Clare Shaw’s fourth collection Towards a General Theory of Love shows that poetry can say as much as about who we are – and especially how we feel – as psychology. They also feed each other.
Harry Harlow’s famous experiments on baby monkeys changed the course of psychology. They proved that we need care, contact and love – and they inflicted profound and lasting suffering on their subjects. Clare Shaw’s poems in Towards a General Theory of Love are driven by the same furious need to understand the experience of love and its absence. Harlow’s findings, attachment theory, mythology and art are set alongside stories of attraction, grief and desire. The book is inhabited by the character of Monkey, who shows by example how early attachments and trauma may shape us, but how ultimately the individual – like the reader – will come to realise her, his or their own general theory and practice of love.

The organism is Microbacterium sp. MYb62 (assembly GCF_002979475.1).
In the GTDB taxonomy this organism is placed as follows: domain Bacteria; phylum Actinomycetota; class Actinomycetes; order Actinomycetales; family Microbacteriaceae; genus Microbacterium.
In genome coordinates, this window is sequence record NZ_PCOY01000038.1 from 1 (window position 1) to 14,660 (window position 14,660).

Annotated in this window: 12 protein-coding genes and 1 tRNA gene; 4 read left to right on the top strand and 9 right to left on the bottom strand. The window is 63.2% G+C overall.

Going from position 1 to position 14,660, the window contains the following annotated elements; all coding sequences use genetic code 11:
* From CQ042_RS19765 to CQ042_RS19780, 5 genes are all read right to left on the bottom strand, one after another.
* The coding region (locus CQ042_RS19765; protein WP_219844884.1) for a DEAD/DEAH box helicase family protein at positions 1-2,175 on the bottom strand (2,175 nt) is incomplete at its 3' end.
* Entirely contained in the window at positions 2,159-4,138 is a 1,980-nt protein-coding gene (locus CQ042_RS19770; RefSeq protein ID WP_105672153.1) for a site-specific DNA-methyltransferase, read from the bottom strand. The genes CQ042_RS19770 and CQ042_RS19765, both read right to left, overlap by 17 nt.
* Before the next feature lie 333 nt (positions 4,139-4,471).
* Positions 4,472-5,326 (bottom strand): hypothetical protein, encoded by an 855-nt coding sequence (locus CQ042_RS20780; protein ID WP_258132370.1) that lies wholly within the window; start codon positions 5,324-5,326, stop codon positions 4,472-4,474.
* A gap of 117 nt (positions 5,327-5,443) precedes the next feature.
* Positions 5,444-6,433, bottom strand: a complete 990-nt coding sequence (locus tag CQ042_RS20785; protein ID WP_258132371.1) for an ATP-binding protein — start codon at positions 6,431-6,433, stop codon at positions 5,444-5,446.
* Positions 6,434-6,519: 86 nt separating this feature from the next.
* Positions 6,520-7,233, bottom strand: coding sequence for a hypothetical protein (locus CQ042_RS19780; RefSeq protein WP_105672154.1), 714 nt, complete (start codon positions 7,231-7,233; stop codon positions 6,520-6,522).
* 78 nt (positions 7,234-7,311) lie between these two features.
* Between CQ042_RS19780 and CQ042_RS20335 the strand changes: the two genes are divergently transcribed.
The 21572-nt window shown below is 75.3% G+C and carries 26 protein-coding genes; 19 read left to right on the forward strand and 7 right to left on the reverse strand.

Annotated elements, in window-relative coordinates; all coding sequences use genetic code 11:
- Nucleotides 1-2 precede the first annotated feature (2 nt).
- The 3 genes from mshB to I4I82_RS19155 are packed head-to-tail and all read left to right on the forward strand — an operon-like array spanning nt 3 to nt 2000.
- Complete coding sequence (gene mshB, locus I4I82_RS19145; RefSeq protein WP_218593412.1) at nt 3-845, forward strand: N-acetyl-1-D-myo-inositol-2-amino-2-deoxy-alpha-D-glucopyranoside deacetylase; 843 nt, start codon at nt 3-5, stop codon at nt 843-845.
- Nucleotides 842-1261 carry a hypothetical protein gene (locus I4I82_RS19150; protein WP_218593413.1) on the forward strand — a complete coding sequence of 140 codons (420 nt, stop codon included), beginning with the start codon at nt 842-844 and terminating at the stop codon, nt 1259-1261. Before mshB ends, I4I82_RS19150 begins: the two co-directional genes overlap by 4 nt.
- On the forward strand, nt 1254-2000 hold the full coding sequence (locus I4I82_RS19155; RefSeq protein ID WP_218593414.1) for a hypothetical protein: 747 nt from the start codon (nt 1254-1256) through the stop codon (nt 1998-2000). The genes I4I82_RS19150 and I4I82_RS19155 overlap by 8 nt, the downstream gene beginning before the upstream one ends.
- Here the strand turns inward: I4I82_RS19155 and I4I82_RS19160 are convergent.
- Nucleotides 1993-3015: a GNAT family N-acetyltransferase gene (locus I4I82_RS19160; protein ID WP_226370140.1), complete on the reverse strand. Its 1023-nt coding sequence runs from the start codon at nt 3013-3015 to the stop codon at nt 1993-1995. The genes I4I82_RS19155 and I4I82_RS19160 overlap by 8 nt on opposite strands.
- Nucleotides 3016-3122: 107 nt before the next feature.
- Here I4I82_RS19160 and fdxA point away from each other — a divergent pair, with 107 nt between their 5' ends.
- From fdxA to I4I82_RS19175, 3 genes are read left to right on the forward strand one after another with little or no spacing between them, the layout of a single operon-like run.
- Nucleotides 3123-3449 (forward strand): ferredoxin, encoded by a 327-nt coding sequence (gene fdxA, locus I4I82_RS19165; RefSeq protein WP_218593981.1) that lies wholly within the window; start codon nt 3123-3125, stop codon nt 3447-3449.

From the reviews of Clare Shaw’s Flood (2018):
‘There is a quiet, cool, authentic voice to the poems of Flood. A flood that destroyed Clare Shaw’s home town, mental illness, self-injury, the end of a relationship, are all experiences recounted with factual detachment… There is a sense that the poet’s most intimate surroundings have betrayed her, but the stillness and control with which Shaw writes reveal quiet layers of intensity drawn from unstable places.’ – Carla-Rosa Manfredino, Times Literary Supplement
‘Caught directly in the deluge’s rising tide, Shaw is a witness who gives incantatory evidence of poetry’s power to define, rather than simply describe, the existential pain of being caught helpless in maelstroms both external and psychological.’ – Steve Whitaker, The Yorkshire Times
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